Last spring I walked into Kate’s office, which doubles as the book storage room. Kate is a literacy coach in a K-5 building. She was sitting on the floor, surrounded by piles of book tubs and little books. “What happened here?” I asked.
“It’s the kindergarten teachers again,” she said. “This happens every year. Right before spring vacation, we run out of level A books.”
I asked, “How can you run out of level A books? There are only two kindergarten classrooms. Surely they are the only ones using level A books at this time of the year. How many level A titles do you have?”
She said, “Oh, we have enough titles. The problem is that the teachers start the children with guided reading before some of them are ready. They somehow have gotten the idea that every child should be in a guided reading group by the second semester. Some children end up sitting at level A for six to eight weeks. You need about 50 different level A books for that! If the children were really ready to start guided reading, they’d need at most two to three weeks at level A. Many of the children even skip level A altogether and start guided reading at level B.”
The kindergartners at Kate’s school are caught in a familiar dilemma. Teachers are feeling pressure to start guided reading with children sooner than ever. When I was a novice teacher in the late 70’s, first graders traditionally spent the first six weeks of the school year on “reading readiness.” Now everyone seems to believe that all children should leave kindergarten reading. Most of the published reading programs culminate with actual, direct reading instruction rather than pre-reading at the kindergarten level. The instructional materials for kindergarten include leveled books.
Of course, Kate can’t and shouldn’t refuse to give the kindergarten teachers leveled books, but maybe she can help them do a better job identifying which children are ready for explicit small-group instruction in reading. We sat down to generate a list of behaviors that teachers should look for before starting guided reading. These behaviors are observable. Both Kate and I are firm believers in “kid-watching.” Besides, if we dare to suggest that teachers administer yet another assessment, they would tar and feather us.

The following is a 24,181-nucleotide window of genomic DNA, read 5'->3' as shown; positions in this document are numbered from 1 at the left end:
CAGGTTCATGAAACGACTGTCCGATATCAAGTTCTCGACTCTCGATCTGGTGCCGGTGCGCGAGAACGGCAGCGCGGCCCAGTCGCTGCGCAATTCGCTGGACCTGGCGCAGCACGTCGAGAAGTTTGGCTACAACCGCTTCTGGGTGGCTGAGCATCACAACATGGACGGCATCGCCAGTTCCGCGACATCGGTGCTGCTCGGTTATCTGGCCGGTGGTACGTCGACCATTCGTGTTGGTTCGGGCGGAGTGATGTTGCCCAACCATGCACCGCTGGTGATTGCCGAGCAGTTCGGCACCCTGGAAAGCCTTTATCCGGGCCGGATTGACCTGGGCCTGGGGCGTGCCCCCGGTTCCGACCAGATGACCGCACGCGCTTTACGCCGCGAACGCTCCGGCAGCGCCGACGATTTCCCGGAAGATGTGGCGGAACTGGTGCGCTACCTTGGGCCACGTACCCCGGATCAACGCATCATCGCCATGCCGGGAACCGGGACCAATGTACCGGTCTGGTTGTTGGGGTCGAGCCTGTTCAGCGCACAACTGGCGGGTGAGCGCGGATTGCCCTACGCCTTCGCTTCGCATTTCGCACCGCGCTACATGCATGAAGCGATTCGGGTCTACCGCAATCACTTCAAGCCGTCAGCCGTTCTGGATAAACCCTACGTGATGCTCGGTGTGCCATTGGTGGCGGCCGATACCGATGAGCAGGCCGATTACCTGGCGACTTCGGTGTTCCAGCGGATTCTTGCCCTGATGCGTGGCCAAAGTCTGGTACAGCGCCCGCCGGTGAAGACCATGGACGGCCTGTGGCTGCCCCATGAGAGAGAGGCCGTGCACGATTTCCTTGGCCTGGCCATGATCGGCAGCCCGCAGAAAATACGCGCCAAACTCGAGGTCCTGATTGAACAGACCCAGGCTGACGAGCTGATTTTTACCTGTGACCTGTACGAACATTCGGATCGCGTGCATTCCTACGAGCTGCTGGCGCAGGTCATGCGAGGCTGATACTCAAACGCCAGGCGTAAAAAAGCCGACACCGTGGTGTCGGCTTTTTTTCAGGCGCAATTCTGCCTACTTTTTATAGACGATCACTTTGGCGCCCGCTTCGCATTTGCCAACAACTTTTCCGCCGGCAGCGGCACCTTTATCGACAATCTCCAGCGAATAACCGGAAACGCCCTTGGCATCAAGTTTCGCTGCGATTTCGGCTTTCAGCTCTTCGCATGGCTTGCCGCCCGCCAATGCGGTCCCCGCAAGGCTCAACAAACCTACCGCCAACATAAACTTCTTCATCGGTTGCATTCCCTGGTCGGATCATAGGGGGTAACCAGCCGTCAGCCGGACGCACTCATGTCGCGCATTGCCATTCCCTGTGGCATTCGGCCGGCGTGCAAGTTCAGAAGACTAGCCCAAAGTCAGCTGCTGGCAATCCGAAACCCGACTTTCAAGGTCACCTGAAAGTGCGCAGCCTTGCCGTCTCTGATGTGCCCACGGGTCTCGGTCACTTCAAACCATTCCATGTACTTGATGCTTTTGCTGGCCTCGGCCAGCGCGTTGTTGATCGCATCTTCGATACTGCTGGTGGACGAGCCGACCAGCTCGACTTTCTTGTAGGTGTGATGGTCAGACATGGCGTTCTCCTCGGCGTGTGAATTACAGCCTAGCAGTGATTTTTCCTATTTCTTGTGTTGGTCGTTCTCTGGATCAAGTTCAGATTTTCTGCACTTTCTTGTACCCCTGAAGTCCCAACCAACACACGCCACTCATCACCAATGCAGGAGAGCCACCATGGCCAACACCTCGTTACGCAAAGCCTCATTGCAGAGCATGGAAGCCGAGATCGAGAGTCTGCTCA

What to look for:
1. Does the child have a firm understanding of what reading is all about?
In Kate’s school, there are quite a few children who come to school with only limited experience with books. They have never had a regular bedtime story or attended the preschool story hour at the public library. Thus, some of the children are still developing book handling skills, concepts of print, and story grammar.
2. Has the child mastered directionality?
This is a pretty important skill. As a matter of fact, it’s a deal breaker. Children who have not mastered directionality definitely should not be expected to successfully read leveled books. Children who are ready to read must understand that text is read from left to right. When they get to the end of a line, they need to do a return swing and start the next line of text. How do you know whether a child can do this? One effective way is to hand over a pointer to the child to lead the class in a choral reading of the “poem of the week” or a page of the big book during shared reading.
3. Does the child have one-to-one matching?
This is another skill that you simply can’t fudge. You can assess it in the same way and at the same time that you assess directionality. You might want to use text with fairly short sentences. The child should be able to make a voice-print match with familiar text.